NOTE! – Do you foresee network issues with patches coming down from Internet to thousands of Windows machines using Software Update for Business? Microsoft Intune provides options to use Windows 10 Delivery Optimization to handle network bandwidth issues.
Intune patching (Windows updates – Windows 10 Update Rings) is entirely based on Windows Update for Business mechanism. You don’t need WSUS for Intune patching to work. Intune patching is straight forward and less complex if you compare it with SCCM patching.
Intune has an option to create a Windows 10 Update Rings. You can create a ring for Windows 10 quality (monthly patches) and feature updates (Windows 10 version upgrades).
Windows 10 Servicing configuration is also part of – Intune – Software – Windows Update Rings configuration– Feature Updates.
Intune gives only two set of options while creating Windows 10 Update rings update settings and user experience settings. Following are the two main sections to control Windows patching behavior via Intune.
- Update Settings – Choose Deferral period (days), Servicing channel, etc..
- User Experience setting – Automatic update behavior, Block user from pausing Windows updates, etc…
Office 365 ProPlus Management with Intune
SCCM provides options to install office 365 pro plus client and Office 365 updates from \Software Library\Overview\Office 365 Client Management\Office 365 Updates. I would recommend reading the details about Office 365 pro plus updates.
Intune helps to install & update Office 365 pro plus client from the internet. However, SCCM still uses DP (most of the scenarios) to install & update Office 365 pro plus client.
Office 365 is one of the Intune app types for Windows 10 devices. Intune office 365 ProPlus client deployment is part of the Client Apps blade. You can manage Office 365 client installation & update options from Microsoft Intune – Client Apps – Apps – Add Apps – App Suite Settings.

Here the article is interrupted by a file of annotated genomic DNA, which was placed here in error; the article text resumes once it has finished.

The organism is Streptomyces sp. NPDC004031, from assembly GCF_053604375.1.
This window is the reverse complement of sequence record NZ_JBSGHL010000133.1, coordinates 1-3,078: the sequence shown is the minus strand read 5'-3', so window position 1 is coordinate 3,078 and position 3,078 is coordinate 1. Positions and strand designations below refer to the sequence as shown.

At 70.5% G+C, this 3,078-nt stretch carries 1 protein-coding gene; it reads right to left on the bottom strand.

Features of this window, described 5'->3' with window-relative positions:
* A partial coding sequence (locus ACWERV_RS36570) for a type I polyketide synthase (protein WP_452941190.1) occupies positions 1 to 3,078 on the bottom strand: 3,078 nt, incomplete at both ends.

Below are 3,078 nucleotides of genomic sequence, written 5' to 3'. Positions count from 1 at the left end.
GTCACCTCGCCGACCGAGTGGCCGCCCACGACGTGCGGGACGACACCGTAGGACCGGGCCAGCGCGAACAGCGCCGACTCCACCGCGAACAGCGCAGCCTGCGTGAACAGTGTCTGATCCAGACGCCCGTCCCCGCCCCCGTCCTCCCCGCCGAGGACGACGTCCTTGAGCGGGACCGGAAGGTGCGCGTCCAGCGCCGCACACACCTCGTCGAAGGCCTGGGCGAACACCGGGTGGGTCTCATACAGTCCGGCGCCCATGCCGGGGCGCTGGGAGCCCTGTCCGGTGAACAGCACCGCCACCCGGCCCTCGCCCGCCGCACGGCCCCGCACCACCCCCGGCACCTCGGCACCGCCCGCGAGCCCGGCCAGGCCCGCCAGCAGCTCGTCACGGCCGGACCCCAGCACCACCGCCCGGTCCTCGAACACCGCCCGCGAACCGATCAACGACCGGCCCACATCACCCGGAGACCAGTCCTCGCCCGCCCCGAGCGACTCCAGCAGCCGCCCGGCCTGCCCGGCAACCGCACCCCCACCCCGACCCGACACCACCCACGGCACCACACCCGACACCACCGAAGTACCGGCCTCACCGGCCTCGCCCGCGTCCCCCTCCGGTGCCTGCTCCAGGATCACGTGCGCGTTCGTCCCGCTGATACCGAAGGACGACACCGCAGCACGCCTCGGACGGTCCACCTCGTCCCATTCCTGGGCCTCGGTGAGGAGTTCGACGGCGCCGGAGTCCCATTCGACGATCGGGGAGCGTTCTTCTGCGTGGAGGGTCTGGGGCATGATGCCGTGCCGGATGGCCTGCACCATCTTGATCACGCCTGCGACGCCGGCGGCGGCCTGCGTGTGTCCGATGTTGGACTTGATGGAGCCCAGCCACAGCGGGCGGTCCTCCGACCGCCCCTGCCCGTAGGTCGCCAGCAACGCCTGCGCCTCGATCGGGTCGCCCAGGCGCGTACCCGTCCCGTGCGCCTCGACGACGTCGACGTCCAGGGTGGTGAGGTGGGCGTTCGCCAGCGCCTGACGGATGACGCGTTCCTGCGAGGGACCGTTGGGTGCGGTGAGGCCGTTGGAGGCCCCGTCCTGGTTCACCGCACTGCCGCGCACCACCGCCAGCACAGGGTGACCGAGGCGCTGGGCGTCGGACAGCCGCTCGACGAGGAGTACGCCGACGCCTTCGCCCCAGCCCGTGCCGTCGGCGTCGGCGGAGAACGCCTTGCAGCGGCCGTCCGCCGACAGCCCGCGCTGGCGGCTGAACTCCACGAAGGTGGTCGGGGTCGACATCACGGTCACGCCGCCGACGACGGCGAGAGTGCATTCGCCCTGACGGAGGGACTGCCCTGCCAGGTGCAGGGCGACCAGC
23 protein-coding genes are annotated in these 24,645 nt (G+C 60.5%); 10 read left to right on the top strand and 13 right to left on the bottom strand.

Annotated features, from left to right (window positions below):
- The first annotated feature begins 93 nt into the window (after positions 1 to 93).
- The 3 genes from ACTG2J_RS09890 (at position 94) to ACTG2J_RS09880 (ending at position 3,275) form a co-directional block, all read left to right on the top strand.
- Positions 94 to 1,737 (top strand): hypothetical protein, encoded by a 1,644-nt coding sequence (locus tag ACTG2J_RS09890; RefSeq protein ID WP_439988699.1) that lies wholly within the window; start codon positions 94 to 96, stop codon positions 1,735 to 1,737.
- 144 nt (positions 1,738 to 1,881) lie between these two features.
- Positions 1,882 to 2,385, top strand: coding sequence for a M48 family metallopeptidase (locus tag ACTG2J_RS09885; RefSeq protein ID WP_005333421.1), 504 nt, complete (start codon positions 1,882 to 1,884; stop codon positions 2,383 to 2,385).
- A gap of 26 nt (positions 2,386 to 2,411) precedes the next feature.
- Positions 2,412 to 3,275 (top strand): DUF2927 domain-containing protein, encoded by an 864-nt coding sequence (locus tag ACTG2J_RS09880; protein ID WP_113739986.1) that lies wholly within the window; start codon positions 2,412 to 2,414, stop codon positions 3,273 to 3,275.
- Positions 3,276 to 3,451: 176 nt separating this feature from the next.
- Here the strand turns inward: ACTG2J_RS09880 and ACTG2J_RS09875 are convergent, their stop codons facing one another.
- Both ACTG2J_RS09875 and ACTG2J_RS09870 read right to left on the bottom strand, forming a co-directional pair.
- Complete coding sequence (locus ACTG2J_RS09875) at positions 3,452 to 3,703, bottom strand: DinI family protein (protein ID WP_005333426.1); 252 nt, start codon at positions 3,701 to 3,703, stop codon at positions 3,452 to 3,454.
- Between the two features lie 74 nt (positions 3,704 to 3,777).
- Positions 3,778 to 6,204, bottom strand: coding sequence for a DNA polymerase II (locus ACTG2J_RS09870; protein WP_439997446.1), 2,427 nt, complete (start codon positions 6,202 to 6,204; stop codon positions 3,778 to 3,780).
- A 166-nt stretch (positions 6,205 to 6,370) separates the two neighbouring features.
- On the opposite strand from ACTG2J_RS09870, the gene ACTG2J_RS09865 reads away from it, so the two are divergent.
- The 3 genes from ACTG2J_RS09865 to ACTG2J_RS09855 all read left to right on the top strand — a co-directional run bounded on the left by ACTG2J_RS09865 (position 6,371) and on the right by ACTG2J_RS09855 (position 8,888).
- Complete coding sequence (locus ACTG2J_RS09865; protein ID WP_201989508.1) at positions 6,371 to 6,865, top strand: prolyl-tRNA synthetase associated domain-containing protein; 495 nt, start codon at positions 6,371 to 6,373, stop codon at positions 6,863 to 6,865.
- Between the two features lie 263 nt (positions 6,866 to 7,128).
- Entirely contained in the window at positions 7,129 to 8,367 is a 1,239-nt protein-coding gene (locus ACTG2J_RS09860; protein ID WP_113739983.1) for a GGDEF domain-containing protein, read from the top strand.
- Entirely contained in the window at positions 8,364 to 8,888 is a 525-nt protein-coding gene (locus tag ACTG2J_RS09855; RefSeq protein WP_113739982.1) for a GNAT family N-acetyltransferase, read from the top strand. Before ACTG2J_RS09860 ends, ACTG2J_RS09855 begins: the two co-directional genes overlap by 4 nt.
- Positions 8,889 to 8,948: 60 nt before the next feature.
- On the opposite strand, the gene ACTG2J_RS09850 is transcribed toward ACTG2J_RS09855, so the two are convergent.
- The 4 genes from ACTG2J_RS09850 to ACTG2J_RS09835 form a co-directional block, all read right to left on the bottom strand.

NOTE 1 – Intune also provides all the options (you can use either Configuration Designer or XML) to create Office 365 ProPlus client install application similar to SCCM. More details about Intune Office 365 ProPlus deployment are here.
NOTE 2 – The only difference is again the content source. Intune content is coming directly from the Cloud. And you might need to invest in Windows Delivery Optimization for large scale deployments. However, SCCM uses local DP as a source location for Office 365 ProPlus client installations and updates.
Deploy Scripts with Intune
You can deploy scripts to SCCM managed Windows devices since SCCM 2007 days using packages option. SCCM 1706 version added a new workflow to upload scripts and deploy it directly from collections. This method of deploying PowerShell script gives loads of power to SCCM admins.
Intune Script deployment capabilities are bit different because of limited capabilities of built-in Windows 10 MDM client agent. Let’s check out more details below.
Intune can not deploy PowerShell scripts to Windows 10 devices via built-in MDM client agent. So, similar to Win32 application deployment, Microsoft has taken a “workaround” solution to build an additional client agent called “Intune Management Extension.”
This management extension client agent shall help Intune to deploy PowerShell scripts and complex Win32 applications to Windows 10 clients. Are you wondering how this client agent gets installed on Intune managed Windows 10 devices? I would recommend reading Microsoft documentation on Intune PowerShell script deployment.
You can upload a PowerShell script to Intune using Device Configuration (Microsoft Intune – Device configuration – PowerShell scripts – Add PowerShell Script) workload. Interestingly, it’s not part Client Apps workload in Intune. Hence, Microsoft’s recommendation is to use PowerShell script only for deploying advanced configurations in Windows 10 devices.
NOTE! – The PowerShell file must be less than 200KB. The maximum supported size of the PowerShell script in Intune is 200 KB.
To be Continued – Microsoft Intune for SCCM admins
Let’s continue with remaining & more interesting topics in the Microsoft Intune for SCCM admins part 3.
Great Learning Resources for Intune
SCCM is great and it’s not going to die as per Microsoft. But, don’t go away from Intune learning. I would strongly recommend going through Intune learning process.
What to Learn Intune? Great Resource Around you! (1) LinkedIn Learning Courses for Microsoft Intune , (2) Learning How to Learn SCCM Intune Azure (3) Learn Intune Beginners Guide MDM MAM MIM, (4) Microsoft Intune for SCCM Admins Part 1
- Microsoft Intune for SCCM Admins Part 1
- Microsoft Intune Beginners Learning Guide
- Learning How to Learn SCCM Intune Azure